We don’t like knowing or acknowledging that our networks are constantly under attack. We don’t like admitting that the bad guys can gain access to our information. But it happens more than we’d like to admit. The New York Times reports that a Russian gang has stolen more than one billion passwords from 500 million email addresses.
It’s not an isolated incident, of course: The Times notes that a similar gang in Vietnam obtained data on up to 200 million people, as many as 200 million personal records, including social security numbers, credit card data and bank account information. And don’t forget the data breaches at Target and TJMaxx.
The latest news came last summer as information security professionals gathered in Las Vegas for the Black Hat conference, and they had other horror stories up their sleeves. One speaker said he accidentally discovered that he could gain control of the entire communications network at the hotel where he was staying. Others were talking about a recent study, which found that 70 percent of “smart” consumer devices had security vulnerabilities that could be easily exploited.
Here’s the unpleasant truth: virtually nobody, if anyone, is immune from these kinds of attacks, unless you’re not connected online…and in this day and age, there are few people who don’t use technology. Which means if you’re trying to ensure that your network, and the data on it, remains secure, you’re going to have to assume that you’re constantly under attack. That means regularly searching for evidence that Trojans or other malware may have been planted. It may mean implementing or strengthening existing IDS/IPS systems. And it means regularly educating your workforce to be wary when they’re online: social engineering tactics, such as “spear phishing,” are still the way many hackers obtain the credentials they need to access a network.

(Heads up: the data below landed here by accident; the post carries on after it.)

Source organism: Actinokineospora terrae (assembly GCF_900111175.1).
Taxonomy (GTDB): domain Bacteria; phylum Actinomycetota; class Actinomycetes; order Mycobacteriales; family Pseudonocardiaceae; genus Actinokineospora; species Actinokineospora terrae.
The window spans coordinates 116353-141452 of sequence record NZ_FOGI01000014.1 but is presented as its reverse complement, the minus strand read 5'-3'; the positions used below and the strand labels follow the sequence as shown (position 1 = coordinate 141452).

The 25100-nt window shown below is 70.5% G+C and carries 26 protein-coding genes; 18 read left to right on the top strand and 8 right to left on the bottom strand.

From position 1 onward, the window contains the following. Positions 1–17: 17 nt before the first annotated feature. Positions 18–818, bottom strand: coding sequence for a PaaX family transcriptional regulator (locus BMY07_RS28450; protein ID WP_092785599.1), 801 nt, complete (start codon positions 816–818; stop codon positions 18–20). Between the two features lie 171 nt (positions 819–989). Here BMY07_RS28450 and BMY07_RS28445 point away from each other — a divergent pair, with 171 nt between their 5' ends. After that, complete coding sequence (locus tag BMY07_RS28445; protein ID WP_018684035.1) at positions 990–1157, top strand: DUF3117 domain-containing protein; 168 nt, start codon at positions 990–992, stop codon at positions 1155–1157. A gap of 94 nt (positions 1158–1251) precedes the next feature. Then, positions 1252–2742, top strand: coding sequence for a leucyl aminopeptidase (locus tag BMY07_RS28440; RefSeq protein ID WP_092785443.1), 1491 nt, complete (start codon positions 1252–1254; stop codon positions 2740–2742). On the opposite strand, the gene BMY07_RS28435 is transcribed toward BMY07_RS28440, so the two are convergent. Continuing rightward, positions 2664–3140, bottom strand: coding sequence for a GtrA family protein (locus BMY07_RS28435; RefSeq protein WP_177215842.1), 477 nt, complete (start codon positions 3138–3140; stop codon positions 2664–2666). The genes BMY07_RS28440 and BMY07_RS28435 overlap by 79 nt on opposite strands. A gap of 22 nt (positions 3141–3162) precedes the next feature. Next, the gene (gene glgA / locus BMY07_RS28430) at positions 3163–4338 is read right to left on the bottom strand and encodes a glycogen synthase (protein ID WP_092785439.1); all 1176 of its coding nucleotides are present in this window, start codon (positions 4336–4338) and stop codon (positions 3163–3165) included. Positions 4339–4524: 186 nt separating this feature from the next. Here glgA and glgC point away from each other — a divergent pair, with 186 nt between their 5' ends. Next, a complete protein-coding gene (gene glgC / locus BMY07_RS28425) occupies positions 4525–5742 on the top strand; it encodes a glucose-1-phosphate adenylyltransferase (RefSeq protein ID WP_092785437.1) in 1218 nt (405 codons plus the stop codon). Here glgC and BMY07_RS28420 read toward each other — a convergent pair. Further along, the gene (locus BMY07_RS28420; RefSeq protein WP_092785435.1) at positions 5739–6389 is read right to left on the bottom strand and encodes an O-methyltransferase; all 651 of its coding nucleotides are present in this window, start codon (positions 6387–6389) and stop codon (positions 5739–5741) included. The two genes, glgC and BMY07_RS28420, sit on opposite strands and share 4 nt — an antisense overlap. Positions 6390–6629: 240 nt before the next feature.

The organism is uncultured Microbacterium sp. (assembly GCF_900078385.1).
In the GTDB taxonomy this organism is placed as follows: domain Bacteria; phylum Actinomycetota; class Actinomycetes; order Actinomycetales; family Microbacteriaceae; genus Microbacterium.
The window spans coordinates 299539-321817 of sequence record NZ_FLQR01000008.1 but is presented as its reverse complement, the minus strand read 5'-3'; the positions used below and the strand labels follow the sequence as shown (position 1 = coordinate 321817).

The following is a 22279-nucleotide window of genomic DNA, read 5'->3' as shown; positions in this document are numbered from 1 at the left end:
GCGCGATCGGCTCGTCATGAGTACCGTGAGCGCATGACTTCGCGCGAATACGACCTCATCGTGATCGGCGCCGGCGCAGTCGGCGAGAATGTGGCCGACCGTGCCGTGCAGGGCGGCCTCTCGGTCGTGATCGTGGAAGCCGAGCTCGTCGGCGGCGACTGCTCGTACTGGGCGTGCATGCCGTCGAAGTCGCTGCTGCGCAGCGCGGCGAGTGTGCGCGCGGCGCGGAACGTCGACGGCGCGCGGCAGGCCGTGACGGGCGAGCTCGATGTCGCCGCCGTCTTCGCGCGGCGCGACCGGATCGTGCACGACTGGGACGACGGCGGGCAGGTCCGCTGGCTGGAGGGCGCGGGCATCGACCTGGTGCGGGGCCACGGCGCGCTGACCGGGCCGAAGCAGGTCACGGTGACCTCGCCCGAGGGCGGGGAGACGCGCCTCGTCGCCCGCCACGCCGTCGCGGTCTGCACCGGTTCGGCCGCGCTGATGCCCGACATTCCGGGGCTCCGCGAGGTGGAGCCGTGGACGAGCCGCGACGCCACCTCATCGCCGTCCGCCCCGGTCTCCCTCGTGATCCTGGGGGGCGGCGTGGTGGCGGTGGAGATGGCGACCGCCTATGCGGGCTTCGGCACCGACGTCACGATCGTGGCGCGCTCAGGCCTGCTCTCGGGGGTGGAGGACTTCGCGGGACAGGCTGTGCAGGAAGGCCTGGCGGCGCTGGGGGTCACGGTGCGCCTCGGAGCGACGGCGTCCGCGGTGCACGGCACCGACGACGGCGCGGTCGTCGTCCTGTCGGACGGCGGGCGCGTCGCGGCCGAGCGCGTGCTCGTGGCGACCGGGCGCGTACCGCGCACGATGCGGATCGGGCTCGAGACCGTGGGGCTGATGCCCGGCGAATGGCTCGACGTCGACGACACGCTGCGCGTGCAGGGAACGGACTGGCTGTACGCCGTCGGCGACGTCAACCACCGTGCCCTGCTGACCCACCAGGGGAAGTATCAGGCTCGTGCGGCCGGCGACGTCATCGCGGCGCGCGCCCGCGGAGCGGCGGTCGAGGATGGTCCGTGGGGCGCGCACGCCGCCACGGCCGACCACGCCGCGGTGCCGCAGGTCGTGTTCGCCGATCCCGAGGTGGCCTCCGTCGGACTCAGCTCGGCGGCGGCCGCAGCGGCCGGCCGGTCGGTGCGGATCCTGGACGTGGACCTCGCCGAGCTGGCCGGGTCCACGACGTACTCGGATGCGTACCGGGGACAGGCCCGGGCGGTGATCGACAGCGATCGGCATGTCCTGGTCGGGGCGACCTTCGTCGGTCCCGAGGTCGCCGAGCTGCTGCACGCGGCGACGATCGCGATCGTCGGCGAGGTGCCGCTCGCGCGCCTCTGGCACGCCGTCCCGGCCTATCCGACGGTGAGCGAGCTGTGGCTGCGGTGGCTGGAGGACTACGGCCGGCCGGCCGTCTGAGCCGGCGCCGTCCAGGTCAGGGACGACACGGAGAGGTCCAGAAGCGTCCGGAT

At a more granular level, it may also mean using hardware and software that’s specifically designed to resist unauthorized access. For instance, Avocent’s SwitchView™ SC600 and SC700 Series Secure KVM at the desktop, or our Unified Management Gateway (UMG) at the network level. These are field-proven and secure. Government agencies use it to switch safely between computers operating at different classification levels from a single set of peripherals, providing continuous access to critical data, in a manner that doesn’t compromise the security of that data.
Henry Kissinger was famously quoted as saying, “Just because you’re paranoid doesn’t mean they’re not out to get you.” If you’re responsible for keeping your network secure, you know a little paranoia isn’t necessarily a bad thing.
Prior to joining Emerson, I led the marketing efforts at Belden Inc., and Panduit Corp. where I was responsible for directing and integrating their hardware, software, and services capabilities, while transforming these businesses from product-focused to solutions-focused organizations.
I hold both BS and MS degrees in Engineering from the Indian Institute of Science, Bangalore, and an MBA from Cornell University’s Johnson School of Management.
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